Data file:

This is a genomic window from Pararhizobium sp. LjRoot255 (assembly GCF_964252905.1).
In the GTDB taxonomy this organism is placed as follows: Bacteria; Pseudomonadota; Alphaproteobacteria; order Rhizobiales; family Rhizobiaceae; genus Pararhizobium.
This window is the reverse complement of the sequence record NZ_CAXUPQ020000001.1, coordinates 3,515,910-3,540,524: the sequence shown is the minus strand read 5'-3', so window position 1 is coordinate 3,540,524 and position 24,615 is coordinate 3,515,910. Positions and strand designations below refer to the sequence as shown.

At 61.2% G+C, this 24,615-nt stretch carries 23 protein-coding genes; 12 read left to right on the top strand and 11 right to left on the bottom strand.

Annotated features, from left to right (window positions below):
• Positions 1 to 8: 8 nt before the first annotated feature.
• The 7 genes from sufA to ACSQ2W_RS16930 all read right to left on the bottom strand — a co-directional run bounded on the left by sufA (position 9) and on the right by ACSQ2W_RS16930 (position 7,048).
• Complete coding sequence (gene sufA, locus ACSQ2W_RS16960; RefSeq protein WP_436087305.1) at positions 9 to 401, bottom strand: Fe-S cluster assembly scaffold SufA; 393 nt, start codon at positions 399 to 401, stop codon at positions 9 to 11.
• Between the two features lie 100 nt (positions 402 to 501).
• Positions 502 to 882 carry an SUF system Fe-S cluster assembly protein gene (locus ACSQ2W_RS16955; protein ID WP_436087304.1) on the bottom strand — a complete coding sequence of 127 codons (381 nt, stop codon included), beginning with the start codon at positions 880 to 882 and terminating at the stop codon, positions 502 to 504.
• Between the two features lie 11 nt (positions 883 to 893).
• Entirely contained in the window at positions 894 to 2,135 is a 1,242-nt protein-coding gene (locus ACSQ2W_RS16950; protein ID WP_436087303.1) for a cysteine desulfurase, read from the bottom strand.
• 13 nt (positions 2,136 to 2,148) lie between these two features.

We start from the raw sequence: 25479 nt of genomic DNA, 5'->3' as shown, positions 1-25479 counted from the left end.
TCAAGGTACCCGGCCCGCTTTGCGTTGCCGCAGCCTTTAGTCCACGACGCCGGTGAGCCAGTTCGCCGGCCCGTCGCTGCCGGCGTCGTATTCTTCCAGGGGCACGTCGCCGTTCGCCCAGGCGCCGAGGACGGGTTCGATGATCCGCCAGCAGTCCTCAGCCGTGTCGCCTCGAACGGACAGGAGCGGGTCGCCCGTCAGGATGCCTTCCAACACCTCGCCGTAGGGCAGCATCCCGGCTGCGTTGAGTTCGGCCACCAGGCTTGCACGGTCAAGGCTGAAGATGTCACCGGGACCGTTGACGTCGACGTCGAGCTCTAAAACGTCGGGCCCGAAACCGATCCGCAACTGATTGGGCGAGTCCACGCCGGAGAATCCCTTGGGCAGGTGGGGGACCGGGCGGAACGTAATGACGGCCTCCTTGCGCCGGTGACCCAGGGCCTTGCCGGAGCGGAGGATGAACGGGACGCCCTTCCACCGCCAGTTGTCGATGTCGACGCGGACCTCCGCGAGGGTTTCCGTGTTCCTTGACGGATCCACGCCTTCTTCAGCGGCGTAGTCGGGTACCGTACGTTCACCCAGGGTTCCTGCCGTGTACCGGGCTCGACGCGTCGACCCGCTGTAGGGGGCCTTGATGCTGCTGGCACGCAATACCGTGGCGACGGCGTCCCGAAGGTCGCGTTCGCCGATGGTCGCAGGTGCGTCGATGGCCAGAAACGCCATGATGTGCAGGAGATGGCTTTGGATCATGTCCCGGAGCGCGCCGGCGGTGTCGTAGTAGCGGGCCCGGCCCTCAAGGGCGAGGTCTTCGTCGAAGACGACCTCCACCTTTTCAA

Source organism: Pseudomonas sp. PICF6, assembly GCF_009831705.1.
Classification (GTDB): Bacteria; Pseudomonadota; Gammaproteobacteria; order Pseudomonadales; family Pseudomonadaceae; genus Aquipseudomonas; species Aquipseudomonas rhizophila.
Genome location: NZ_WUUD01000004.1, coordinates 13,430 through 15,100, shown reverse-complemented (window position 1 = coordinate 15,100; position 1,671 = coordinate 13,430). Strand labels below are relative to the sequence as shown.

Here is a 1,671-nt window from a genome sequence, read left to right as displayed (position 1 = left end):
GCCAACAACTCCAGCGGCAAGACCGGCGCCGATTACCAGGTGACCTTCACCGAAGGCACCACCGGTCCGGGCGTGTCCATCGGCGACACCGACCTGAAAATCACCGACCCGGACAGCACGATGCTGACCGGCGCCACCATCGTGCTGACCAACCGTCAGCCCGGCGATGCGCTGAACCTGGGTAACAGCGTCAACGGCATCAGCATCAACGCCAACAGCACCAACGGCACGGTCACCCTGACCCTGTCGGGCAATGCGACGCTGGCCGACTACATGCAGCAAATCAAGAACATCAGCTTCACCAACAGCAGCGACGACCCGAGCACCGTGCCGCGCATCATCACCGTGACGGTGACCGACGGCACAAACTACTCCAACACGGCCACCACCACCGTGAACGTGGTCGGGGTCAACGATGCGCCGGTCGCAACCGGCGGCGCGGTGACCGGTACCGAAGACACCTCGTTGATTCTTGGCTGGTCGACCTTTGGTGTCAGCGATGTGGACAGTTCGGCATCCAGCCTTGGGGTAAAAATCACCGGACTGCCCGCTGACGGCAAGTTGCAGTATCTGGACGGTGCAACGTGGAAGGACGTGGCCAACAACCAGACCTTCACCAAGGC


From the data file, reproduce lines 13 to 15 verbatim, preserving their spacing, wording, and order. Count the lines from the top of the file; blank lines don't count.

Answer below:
• 13 nt (positions 2,136 to 2,148) lie between these two features.

We start from the raw sequence: 25479 nt of genomic DNA, 5'->3' as shown, positions 1-25479 counted from the left end.
TCAAGGTACCCGGCCCGCTTTGCGTTGCCGCAGCCTTTAGTCCACGACGCCGGTGAGCCAGTTCGCCGGCCCGTCGCTGCCGGCGTCGTATTCTTCCAGGGGCACGTCGCCGTTCGCCCAGGCGCCGAGGACGGGTTCGATGATCCGCCAGCAGTCCTCAGCCGTGTCGCCTCGAACGGACAGGAGCGGGTCGCCCGTCAGGATGCCTTCCAACACCTCGCCGTAGGGCAGCATCCCGGCTGCGTTGAGTTCGGCCACCAGGCTTGCACGGTCAAGGCTGAAGATGTCACCGGGACCGTTGACGTCGACGTCGAGCTCTAAAACGTCGGGCCCGAAACCGATCCGCAACTGATTGGGCGAGTCCACGCCGGAGAATCCCTTGGGCAGGTGGGGGACCGGGCGGAACGTAATGACGGCCTCCTTGCGCCGGTGACCCAGGGCCTTGCCGGAGCGGAGGATGAACGGGACGCCCTTCCACCGCCAGTTGTCGATGTCGACGCGGACCTCCGCGAGGGTTTCCGTGTTCCTTGACGGATCCACGCCTTCTTCAGCGGCGTAGTCGGGTACCGTACGTTCACCCAGGGTTCCTGCCGTGTACCGGGCTCGACGCGTCGACCCGCTGTAGGGGGCCTTGATGCTGCTGGCACGCAATACCGTGGCGACGGCGTCCCGAAGGTCGCGTTCGCCGATGGTCGCAGGTGCGTCGATGGCCAGAAACGCCATGATGTGCAGGAGATGGCTTTGGATCATGTCCCGGAGCGCGCCGGCGGTGTCGTAGTAGCGGGCCCGGCCCTCAAGGGCGAGGTCTTCGTCGAAGACGACCTCCACCTTTTCAA